Decentralized networks operate without relying on a central source of truth, and instead rely on group coordination in order to establish a shared state. Trust is distributed among participants, so to have confidence that each participant is telling the truth, there must be a mechanism for guaranteeing that participants have not accidentally corrupted or intentionally tampered with the system’s state.
Enter the Merkle tree, a data structure that was patented in 1979, and because of its unique content validating and performance qualities, has since become the backbone of decentralized software like Git, BitTorrent, ZFS, and Ethereum.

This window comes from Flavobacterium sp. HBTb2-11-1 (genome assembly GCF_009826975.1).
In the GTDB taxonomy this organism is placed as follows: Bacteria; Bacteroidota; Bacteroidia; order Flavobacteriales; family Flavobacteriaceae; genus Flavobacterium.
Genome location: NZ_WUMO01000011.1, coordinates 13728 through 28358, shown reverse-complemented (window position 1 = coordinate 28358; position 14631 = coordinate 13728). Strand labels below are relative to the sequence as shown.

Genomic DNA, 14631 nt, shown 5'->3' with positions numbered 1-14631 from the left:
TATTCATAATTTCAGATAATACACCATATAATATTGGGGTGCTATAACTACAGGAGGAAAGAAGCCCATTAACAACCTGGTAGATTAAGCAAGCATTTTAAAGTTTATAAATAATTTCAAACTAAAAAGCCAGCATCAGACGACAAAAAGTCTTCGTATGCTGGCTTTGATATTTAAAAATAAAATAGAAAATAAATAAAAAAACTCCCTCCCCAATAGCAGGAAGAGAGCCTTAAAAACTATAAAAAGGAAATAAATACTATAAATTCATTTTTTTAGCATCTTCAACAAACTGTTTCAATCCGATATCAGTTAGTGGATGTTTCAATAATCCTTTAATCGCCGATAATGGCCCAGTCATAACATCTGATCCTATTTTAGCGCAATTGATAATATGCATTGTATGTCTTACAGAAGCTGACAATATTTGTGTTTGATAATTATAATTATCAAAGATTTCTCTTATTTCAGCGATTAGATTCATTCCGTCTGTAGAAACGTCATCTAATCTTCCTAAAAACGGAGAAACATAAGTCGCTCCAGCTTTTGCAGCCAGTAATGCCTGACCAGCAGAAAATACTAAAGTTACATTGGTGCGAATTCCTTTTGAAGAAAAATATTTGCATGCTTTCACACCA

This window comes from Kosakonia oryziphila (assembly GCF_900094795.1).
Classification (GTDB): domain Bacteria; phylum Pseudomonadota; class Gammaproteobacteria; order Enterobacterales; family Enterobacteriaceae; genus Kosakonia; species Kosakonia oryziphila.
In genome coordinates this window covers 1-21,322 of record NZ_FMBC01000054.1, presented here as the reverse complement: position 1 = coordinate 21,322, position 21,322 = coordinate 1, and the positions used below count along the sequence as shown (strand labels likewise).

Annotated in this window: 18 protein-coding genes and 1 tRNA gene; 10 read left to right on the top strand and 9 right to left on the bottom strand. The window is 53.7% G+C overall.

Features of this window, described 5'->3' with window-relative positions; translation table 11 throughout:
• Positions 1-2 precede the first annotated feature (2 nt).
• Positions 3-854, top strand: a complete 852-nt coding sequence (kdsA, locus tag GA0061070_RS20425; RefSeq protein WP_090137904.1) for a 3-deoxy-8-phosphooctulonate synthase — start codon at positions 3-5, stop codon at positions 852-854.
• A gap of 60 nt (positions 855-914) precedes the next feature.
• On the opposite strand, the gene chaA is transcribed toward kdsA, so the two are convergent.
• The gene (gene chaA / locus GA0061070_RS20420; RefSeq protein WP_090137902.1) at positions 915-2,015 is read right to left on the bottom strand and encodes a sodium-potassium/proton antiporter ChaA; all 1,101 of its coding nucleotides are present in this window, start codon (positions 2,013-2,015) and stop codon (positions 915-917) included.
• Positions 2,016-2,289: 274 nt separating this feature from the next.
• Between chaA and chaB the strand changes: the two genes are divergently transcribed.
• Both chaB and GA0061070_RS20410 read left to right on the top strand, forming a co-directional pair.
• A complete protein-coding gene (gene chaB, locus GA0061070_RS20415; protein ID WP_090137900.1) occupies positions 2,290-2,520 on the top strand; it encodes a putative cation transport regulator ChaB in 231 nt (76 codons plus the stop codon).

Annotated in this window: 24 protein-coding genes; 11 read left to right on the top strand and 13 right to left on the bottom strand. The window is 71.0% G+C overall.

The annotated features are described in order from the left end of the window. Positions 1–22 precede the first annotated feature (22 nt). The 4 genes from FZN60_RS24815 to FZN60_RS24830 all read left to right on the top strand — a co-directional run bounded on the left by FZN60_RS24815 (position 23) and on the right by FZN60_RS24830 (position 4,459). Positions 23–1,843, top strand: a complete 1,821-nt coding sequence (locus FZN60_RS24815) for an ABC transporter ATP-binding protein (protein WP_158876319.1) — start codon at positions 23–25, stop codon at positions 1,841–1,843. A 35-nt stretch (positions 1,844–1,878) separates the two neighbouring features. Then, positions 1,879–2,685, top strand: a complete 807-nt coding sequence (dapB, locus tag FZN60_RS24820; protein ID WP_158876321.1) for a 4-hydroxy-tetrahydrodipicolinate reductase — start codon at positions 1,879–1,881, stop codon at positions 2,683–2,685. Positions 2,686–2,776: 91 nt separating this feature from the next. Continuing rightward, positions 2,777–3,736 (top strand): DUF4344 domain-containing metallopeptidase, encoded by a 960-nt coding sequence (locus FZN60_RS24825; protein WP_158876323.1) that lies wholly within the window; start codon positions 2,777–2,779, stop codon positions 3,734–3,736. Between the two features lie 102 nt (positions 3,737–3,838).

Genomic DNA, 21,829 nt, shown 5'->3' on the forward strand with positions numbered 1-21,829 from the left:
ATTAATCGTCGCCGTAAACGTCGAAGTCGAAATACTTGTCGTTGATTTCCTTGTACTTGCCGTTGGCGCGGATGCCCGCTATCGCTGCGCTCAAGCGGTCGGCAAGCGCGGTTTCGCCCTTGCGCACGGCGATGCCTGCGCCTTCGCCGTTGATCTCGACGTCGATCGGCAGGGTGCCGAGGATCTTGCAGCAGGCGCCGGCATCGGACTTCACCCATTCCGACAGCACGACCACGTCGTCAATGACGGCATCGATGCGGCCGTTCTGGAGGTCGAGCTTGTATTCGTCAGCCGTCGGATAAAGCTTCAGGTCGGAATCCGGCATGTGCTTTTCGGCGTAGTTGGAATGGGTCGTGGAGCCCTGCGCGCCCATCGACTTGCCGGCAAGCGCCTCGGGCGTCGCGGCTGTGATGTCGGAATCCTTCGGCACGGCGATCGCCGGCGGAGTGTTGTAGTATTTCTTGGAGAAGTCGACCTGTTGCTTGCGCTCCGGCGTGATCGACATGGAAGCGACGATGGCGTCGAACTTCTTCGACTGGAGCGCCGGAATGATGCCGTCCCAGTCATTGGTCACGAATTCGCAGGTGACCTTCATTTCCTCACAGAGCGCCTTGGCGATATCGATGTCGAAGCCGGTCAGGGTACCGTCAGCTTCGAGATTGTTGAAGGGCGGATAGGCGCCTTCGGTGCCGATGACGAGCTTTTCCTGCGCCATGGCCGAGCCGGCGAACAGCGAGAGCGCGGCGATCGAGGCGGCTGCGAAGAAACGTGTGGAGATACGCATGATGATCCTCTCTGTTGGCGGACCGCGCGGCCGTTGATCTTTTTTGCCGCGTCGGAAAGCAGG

Tara helps build Beaker, a browser for the peer-to-peer Web. She’s enthusiastic about decentralizing the Web, and thinks that peer-to-peer protocols will reinvigorate the creativity of the Web’s early days.